If you follow us on Facebook, you’ll know that we like to ask everyone which recipe they prefer, to determine what our featured weeknight meal should be. (And if you don’t follow us on Facebook, you can still join in on the fun here!) One of these ‘Which would you rather have’ questions put two of our favorites against each other, because we just couldn’t decide which one we liked better – Black Bean & Chard Enchiladas or Broccoli & Sausage Orecchiette?
We shouldn’t have asked everyone to make such a difficult decision, though. . .How can you choose between bubbly, cheesy goodness, and a classic pasta dish chock full of sausage, broccoli, and Italian flavor?
In the end, it was a tie. No surprise there. But instead of having to choose one, we’re going to post both recipes! So make sure to visit us here next week for the Broccoli & Sausage Orecchiette recipe, because today, we’re going cheesy and meatless. (That’s right. This recipe may be vegetarian, but the heartiness of this dish more than makes up for the lack of meat.)
“One of my very favorite recipes! Husband, who is a self-proclaimed bean hater even went back for seconds. Will definitely make this one again!”
There’s a bit of a pro and con to casserole dishes. The pro is that once everything goes in the oven, you can let the oven do the work. All you have to do is kick back and enjoy the wonderful smells that sneak out of your oven and dance around your house. The con is that there is a bit of prep work required before it goes in the oven.
To cut back on some of the prep time for enchiladas, we rely on a very quick and easy enchilada sauce. Sure, you can buy your favorite canned enchilada sauce, but it’s also very easy to make your own. That way, you can control the heat level as well.
For a quick sauce, we add garlic, shallots, cumin, and Ancho chile to crushed tomatoes, and then puree it so that it’s smooth. For an even quicker shortcut, skip the chopping and add spices to crushed tomatoes. That way, you can skip the blending part as well (unless you want it even smoother, that is).
“This is awesome! It’s guilt free for the most part and very tasty. With meat it would be 5 star plus (if that were possible), but keeping it healthy with chard and black beans was still a 5 star dish. Loved it!”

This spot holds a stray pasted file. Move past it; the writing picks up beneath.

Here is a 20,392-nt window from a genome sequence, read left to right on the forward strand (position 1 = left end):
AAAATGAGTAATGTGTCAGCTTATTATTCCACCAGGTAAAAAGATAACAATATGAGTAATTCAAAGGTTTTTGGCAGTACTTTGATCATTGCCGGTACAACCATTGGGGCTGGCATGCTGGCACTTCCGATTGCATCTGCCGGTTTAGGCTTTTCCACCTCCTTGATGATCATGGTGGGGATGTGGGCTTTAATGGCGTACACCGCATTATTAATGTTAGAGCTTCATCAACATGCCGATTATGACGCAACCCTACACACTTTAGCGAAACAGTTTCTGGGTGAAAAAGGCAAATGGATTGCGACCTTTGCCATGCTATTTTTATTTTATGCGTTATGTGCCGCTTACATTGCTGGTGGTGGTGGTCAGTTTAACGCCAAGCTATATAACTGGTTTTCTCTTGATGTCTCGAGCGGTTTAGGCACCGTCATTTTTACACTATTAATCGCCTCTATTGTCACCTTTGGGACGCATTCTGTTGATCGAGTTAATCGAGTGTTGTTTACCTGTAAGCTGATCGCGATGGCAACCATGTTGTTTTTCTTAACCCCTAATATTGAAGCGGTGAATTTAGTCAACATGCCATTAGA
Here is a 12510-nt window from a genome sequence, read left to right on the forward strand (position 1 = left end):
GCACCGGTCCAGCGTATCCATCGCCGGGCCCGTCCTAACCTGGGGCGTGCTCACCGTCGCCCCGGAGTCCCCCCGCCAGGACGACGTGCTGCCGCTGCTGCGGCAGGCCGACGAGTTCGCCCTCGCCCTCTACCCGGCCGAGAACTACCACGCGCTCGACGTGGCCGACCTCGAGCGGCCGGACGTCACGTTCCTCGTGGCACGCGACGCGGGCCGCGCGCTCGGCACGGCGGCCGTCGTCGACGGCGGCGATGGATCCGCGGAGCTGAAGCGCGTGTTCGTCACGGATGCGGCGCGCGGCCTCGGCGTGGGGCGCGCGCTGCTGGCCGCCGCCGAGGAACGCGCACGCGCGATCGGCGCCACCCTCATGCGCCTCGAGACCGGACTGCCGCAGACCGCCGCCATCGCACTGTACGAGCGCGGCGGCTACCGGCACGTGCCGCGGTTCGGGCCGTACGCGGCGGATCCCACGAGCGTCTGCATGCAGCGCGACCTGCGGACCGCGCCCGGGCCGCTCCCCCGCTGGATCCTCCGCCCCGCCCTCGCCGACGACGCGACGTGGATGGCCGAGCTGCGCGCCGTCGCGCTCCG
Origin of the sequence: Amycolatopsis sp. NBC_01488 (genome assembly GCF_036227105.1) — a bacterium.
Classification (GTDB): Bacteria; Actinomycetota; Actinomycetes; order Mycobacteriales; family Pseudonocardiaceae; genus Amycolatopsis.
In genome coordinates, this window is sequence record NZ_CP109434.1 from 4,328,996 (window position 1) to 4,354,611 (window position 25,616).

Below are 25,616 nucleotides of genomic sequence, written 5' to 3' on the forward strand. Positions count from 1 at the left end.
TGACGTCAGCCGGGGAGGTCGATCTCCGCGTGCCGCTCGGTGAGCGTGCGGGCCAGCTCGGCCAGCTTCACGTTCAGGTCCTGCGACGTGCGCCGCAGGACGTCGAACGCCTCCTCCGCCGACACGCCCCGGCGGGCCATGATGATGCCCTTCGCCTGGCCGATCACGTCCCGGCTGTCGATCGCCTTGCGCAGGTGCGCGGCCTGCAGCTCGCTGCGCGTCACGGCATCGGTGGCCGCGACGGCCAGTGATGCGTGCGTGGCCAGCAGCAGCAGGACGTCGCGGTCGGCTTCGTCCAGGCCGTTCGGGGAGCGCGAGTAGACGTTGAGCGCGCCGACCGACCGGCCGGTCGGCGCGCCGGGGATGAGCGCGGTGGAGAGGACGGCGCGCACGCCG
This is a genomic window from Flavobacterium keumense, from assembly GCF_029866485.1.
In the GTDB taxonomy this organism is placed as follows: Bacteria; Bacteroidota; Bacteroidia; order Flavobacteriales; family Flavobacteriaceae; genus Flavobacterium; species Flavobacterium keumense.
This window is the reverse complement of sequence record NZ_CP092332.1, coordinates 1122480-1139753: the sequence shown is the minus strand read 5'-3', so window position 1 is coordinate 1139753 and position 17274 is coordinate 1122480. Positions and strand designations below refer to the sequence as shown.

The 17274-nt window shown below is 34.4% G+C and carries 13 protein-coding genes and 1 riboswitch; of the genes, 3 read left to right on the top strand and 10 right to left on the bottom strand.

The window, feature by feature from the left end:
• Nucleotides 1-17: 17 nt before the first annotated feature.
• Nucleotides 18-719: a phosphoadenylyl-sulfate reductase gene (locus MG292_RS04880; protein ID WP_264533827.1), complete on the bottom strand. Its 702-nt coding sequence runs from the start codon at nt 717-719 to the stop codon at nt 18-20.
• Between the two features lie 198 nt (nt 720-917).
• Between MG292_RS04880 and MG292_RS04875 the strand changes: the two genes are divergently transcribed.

You can consult our Spice Chart for ideas on how to flavor with spices, and then tailor it to your liking. Garlic powder and onion powder can be used instead of chopping fresh garlic and shallots. Cumin, coriander, oregano, and chili powder will give the sauce a Mexican flavor. Instead of chopping a chile, add a pinch of cayenne for a spicy kick!
The important thing is to taste. Too tangy? Add a bit of sugar or cinnamon. Want to kick it up a notch? Try adding some smoked paprika.
And just like that, you can have a flavorful enchilada sauce in less than 10 minutes. Of course, you’ll still have to wait for the enchiladas to bake and the cheese to get all melty and goozy, but. . .good things come to those who wait, right?
For More Smarts:
Enchiladas are very customizable. You already got the enchilada sauce down, so feel free to add other veggies to your filling to switch things up. Get ideas from our Guide to Repurposing Leftovers and apply it to enchiladas instead!
As you know, practice makes perfect, so get the hang of these dicing and prepping techniques, and future meals will come together quickly:
Always use the right tool for the right job to cook efficiently!
There are 3 steps to making enchiladas – 1) enchilada sauce, 2) make filling, and 3) bake – and each step calls for a tool to make it easy and efficient.
Use an immersion blender for a smooth sauce and easy clean-up.
A saute pan is used to make the filling. It’s also used for many of your cooking adventures!
Lastly, bake your enchiladas in a rectangular baking dish. It’ll keep the enchiladas, sauce, and cheese all together.
For more kitchen and equipment and tool smarts, visit our ‘Essential Kitchen Cookware and Tools’
- Enchilada Sauce
- Garlic – 3 cloves, minced
- Shallots – 1 bulbed, diced
- Ancho chile (opt) – 1/2, stemmed and seeds removed
- Crushed tomatoes – 3 cups
- Cumin – 1/2 tsp
- Cheese, Mexican – 2 cups, grated
- Black beans – 1 can, drained and rinsed
- Chard, any type – 1 bunch, leaves torn, stems chopped
- Cooking oil – 1 Tbsp
- Tortillas, corn or flour – 8
- Garlic / Shallots / Ancho – Prep as directed. For the ancho, cut off the stem with scissors and empty out the seeds. (Can be done up to 3 days ahead)
- Make enchilada sauce – Combine garlic, shallots, and ancho (if using) with crushed tomatoes and cumin in a large bowl or pot. Puree with an immersion blender. Season to taste with salt and pepper. (Can be done up to 3 days ahead)
- Cheese – Grate. (Can be done up to 5 days ahead)
- Black beans – Drain and rinse.
- Chard – Prep as directed (similar to this video for kale) (Can be done up to 3 days ahead)
- Heat oven to 375F degrees (or 190C).
- Heat a saute pan over medium-high heat. Add cooking oil and then chard stems to the heated oil. Saute for ~3 minutes, until softened. Next add in as many chard leaves as can fit into the pan. Add more as room is made in the pan.
- Add half of the enchilada sauce and black beans. Saute for ~3 minutes. Season to taste with salt and pepper.
- Cover the bottom of a rectangular baking dish (about 9 x 13) with half of the remaining sauce.
- Divide filling into tortillas and arrange seam-side down in the pan. If the tortillas are not pliable, follow package instructions to soften. Cover in rest of the sauce, cover with foil, and bake for 20 minutes.
- Sprinkle enchiladas with cheese and bake uncovered for another 5 to 7 minutes, until cheese is melted and bubbly.
- Enjoy enchiladas fresh out of the oven!